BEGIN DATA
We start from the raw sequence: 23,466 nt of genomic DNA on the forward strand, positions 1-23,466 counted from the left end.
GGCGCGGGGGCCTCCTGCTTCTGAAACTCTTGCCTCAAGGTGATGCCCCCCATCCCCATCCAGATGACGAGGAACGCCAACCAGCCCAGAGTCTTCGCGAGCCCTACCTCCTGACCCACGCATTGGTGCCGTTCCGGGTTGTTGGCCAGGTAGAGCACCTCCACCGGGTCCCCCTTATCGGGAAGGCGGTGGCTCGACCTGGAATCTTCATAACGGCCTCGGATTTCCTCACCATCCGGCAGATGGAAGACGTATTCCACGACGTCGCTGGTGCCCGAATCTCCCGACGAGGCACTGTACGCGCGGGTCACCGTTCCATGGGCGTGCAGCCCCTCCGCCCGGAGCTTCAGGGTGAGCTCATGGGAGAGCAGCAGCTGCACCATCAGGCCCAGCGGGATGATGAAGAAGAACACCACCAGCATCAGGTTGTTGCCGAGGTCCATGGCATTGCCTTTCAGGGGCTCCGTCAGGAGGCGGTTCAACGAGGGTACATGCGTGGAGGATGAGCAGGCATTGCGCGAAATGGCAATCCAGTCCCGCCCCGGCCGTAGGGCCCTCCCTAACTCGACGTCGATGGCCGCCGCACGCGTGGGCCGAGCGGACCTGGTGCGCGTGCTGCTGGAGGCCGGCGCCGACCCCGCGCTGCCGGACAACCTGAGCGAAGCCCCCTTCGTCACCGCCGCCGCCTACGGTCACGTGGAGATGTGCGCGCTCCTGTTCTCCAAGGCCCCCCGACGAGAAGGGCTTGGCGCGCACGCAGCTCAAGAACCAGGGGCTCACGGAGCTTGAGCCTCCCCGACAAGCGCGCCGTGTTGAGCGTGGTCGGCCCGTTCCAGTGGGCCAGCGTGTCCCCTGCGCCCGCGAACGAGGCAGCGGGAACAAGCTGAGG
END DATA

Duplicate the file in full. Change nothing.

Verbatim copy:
We start from the raw sequence: 23,466 nt of genomic DNA on the forward strand, positions 1-23,466 counted from the left end.
GGCGCGGGGGCCTCCTGCTTCTGAAACTCTTGCCTCAAGGTGATGCCCCCCATCCCCATCCAGATGACGAGGAACGCCAACCAGCCCAGAGTCTTCGCGAGCCCTACCTCCTGACCCACGCATTGGTGCCGTTCCGGGTTGTTGGCCAGGTAGAGCACCTCCACCGGGTCCCCCTTATCGGGAAGGCGGTGGCTCGACCTGGAATCTTCATAACGGCCTCGGATTTCCTCACCATCCGGCAGATGGAAGACGTATTCCACGACGTCGCTGGTGCCCGAATCTCCCGACGAGGCACTGTACGCGCGGGTCACCGTTCCATGGGCGTGCAGCCCCTCCGCCCGGAGCTTCAGGGTGAGCTCATGGGAGAGCAGCAGCTGCACCATCAGGCCCAGCGGGATGATGAAGAAGAACACCACCAGCATCAGGTTGTTGCCGAGGTCCATGGCATTGCCTTTCAGGGGCTCCGTCAGGAGGCGGTTCAACGAGGGTACATGCGTGGAGGATGAGCAGGCATTGCGCGAAATGGCAATCCAGTCCCGCCCCGGCCGTAGGGCCCTCCCTAACTCGACGTCGATGGCCGCCGCACGCGTGGGCCGAGCGGACCTGGTGCGCGTGCTGCTGGAGGCCGGCGCCGACCCCGCGCTGCCGGACAACCTGAGCGAAGCCCCCTTCGTCACCGCCGCCGCCTACGGTCACGTGGAGATGTGCGCGCTCCTGTTCTCCAAGGCCCCCCGACGAGAAGGGCTTGGCGCGCACGCAGCTCAAGAACCAGGGGCTCACGGAGCTTGAGCCTCCCCGACAAGCGCGCCGTGTTGAGCGTGGTCGGCCCGTTCCAGTGGGCCAGCGTGTCCCCTGCGCCCGCGAACGAGGCAGCGGGAACAAGCTGAGG